The signal from the directional coupler D is rectified by a conventional type rectifier circuit R and the resulting output signal applied to two inverters, indicated generally at 38 and 42,
- The polarity of the signal delivered by the rectifier, for the purposes of this example, is assumed to be such that lead 44 is negative and lead 46 is positive. The alternating component of the signal on leads 44 and 46 is applied between control grids 48 and 52 of triode tubes 54 and 56, respectively, of the balanced inverter 38.
- The cathodes 58 and 62 of vacuum tubes 54 and 56, respectively, are connected to ground through opposite halves of a center-tapped secondary winding 64 of a transformer 66. The primary 68 of this transformer is connected to supply leads l2 and 14 which in turn are connected to a suitable source of alternating current, as for example, 110 volt-60 cycle power mains. Thus, transformer 66, introduces a 60 cycle signal 6 into the cathode circuits of the two tubes; the signal which is introduced into the cathode circuit of tube 54 being at all times 180 degrees out of phase with the signal introduced into the cathode circuit of tube 56.
The anodes l6 and 18 of these tubes are connected together and to a source of positiv voltage through winding 82 of the two phase reversible induction motor 34, and contact segment 84 and rotor 26 of switch 28, to a voltage supply lead 86 which is connected to the positive terminal of a suitable power supply (not shown).
When the grids 48 and 52 of the vacuum tubes 54 and 56 are at the same potential, the alternating variations, produced in the respective plate current by the transformer 66, have the same magnitude and. are 180 degrees out of phase and thus cancel because the anodes are connected together. However, hen the potentials of these two grids are not the same, one tube or the other draws a greater current and thus the alternating components introduced into the plate currents by the transformer 66 have difierent magnitudes and do not cancel in the output circuit; the alternating component remaining in the output cir-. cuit is either in phase with the 60 cycle line voltage appearing on supply leads l2 and 14 or is displaced therefrom by 180 degrees depending upon whether the larger amount of current is flowing through tube 54 or tube 56. Thus, the current passing through winding 82 of the two phase motor 34 has an alternating component either in phase with the 60 cycle line voltage or displaced 180 degrees therefrom.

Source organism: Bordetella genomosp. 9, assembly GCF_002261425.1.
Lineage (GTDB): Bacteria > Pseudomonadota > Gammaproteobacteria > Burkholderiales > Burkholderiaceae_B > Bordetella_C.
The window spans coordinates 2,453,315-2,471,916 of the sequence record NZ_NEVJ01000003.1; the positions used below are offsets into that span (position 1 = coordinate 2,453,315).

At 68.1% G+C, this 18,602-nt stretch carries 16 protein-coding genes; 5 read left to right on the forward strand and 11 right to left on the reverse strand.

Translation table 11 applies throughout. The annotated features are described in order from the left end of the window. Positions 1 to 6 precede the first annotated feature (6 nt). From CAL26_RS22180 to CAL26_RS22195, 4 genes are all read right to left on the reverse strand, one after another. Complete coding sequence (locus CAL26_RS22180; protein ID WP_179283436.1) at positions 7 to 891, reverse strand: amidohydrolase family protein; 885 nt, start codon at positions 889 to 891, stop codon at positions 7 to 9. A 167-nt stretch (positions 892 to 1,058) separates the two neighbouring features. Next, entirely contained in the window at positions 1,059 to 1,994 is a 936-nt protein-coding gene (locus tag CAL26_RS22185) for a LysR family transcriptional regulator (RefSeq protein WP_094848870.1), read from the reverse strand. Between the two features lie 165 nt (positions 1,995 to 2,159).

The power mains 12 and 14 are connected to winding 88 of motor 34 through a phase-shifting condenser 52 in the conventional manner. The direction of rotation of the armature of motor 34 is dependent, therefore, upon whether the current through winding 82 is leading or lagging the current through winding 38 and, thus, is dependent upon whether tube 54 or tube 56 is conductin the larger plate current.
The operation can be explained best by assuming that both condensers 4 and 6 are adjusted to values lower than that required for minimum reflection of energy. The voltage delivered by rectifier R will have a waveshape similar to that shown in Fig. 2 as a function of the angular position of rotor arms I 4, 22, and 25 (indicated by arrows in Fig. 2) which are driven by the motor 32'.